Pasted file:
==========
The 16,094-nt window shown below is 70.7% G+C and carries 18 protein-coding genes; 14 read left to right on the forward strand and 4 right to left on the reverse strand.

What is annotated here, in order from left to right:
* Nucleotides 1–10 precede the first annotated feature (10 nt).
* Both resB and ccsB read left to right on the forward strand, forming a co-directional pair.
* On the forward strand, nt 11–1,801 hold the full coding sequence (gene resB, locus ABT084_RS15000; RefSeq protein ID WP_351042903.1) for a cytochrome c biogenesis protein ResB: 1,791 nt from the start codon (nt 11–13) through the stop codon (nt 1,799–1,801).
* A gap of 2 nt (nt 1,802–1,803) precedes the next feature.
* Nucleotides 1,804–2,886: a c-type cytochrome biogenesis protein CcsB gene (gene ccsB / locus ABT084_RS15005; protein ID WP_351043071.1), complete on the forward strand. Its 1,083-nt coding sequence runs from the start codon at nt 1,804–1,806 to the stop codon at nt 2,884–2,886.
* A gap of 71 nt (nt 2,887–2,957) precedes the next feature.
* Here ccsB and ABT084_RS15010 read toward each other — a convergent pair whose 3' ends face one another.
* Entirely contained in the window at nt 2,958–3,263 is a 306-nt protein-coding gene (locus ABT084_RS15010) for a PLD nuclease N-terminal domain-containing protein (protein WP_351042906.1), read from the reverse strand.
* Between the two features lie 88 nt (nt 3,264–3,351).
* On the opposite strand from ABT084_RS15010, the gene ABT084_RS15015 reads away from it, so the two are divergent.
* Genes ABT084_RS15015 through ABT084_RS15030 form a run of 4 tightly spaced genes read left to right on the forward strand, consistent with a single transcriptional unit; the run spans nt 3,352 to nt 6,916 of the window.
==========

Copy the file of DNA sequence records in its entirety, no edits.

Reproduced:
The 16,094-nt window shown below is 70.7% G+C and carries 18 protein-coding genes; 14 read left to right on the forward strand and 4 right to left on the reverse strand.

What is annotated here, in order from left to right:
* Nucleotides 1–10 precede the first annotated feature (10 nt).
* Both resB and ccsB read left to right on the forward strand, forming a co-directional pair.
* On the forward strand, nt 11–1,801 hold the full coding sequence (gene resB, locus ABT084_RS15000; RefSeq protein ID WP_351042903.1) for a cytochrome c biogenesis protein ResB: 1,791 nt from the start codon (nt 11–13) through the stop codon (nt 1,799–1,801).
* A gap of 2 nt (nt 1,802–1,803) precedes the next feature.
* Nucleotides 1,804–2,886: a c-type cytochrome biogenesis protein CcsB gene (gene ccsB / locus ABT084_RS15005; protein ID WP_351043071.1), complete on the forward strand. Its 1,083-nt coding sequence runs from the start codon at nt 1,804–1,806 to the stop codon at nt 2,884–2,886.
* A gap of 71 nt (nt 2,887–2,957) precedes the next feature.
* Here ccsB and ABT084_RS15010 read toward each other — a convergent pair whose 3' ends face one another.
* Entirely contained in the window at nt 2,958–3,263 is a 306-nt protein-coding gene (locus ABT084_RS15010) for a PLD nuclease N-terminal domain-containing protein (protein WP_351042906.1), read from the reverse strand.
* Between the two features lie 88 nt (nt 3,264–3,351).
* On the opposite strand from ABT084_RS15010, the gene ABT084_RS15015 reads away from it, so the two are divergent.
* Genes ABT084_RS15015 through ABT084_RS15030 form a run of 4 tightly spaced genes read left to right on the forward strand, consistent with a single transcriptional unit; the run spans nt 3,352 to nt 6,916 of the window.